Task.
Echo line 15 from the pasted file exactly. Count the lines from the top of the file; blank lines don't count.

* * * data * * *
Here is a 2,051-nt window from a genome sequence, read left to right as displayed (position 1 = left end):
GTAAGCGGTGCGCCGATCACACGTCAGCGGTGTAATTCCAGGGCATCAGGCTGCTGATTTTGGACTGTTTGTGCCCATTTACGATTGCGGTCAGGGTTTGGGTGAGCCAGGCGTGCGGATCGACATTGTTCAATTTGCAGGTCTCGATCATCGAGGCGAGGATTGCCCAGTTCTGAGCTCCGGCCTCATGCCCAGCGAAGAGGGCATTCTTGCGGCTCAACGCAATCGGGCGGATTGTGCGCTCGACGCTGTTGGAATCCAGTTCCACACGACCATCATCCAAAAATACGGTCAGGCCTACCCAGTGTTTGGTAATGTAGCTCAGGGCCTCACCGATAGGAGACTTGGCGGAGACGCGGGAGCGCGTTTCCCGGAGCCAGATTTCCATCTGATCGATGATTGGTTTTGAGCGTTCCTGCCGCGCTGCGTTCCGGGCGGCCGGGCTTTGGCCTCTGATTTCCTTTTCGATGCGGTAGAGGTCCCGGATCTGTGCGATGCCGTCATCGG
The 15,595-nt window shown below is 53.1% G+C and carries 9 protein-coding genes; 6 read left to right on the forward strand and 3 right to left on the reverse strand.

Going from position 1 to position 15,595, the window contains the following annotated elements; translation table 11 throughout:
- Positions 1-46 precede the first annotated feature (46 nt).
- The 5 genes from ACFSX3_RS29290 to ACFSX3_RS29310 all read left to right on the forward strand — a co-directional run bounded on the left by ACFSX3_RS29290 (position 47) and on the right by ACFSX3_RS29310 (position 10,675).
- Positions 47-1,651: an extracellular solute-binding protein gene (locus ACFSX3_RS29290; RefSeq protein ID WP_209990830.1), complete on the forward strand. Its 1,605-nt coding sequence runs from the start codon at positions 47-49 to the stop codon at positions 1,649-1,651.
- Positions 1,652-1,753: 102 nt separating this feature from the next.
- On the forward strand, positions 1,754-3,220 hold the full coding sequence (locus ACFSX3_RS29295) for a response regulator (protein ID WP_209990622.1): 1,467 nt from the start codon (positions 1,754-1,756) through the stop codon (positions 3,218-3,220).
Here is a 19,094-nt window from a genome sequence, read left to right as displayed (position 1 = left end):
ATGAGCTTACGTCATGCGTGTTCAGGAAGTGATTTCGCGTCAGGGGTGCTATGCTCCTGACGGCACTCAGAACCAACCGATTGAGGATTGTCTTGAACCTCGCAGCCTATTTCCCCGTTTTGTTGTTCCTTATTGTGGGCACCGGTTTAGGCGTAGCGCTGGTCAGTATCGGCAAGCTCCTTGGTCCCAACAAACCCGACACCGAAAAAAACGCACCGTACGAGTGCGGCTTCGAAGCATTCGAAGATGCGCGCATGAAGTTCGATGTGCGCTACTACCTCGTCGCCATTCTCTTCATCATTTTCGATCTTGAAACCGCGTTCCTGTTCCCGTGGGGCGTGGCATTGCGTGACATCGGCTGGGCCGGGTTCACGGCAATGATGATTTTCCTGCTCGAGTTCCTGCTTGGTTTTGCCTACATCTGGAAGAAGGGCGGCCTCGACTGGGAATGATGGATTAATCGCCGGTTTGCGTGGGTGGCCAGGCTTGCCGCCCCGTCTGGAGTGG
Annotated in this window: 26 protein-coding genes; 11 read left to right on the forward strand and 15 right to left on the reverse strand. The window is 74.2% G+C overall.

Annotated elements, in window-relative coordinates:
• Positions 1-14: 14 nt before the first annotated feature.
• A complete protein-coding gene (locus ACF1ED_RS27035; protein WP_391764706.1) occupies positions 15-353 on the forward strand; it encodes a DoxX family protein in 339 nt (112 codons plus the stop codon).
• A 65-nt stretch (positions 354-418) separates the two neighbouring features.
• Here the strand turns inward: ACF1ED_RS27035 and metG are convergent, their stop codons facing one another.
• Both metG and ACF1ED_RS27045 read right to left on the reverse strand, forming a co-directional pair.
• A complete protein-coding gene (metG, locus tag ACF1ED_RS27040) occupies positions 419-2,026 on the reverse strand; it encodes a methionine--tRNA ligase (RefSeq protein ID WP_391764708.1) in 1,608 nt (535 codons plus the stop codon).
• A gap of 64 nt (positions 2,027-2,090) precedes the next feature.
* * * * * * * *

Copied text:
• A complete protein-coding gene (locus ACF1ED_RS27035; protein WP_391764706.1) occupies positions 15-353 on the forward strand; it encodes a DoxX family protein in 339 nt (112 codons plus the stop codon).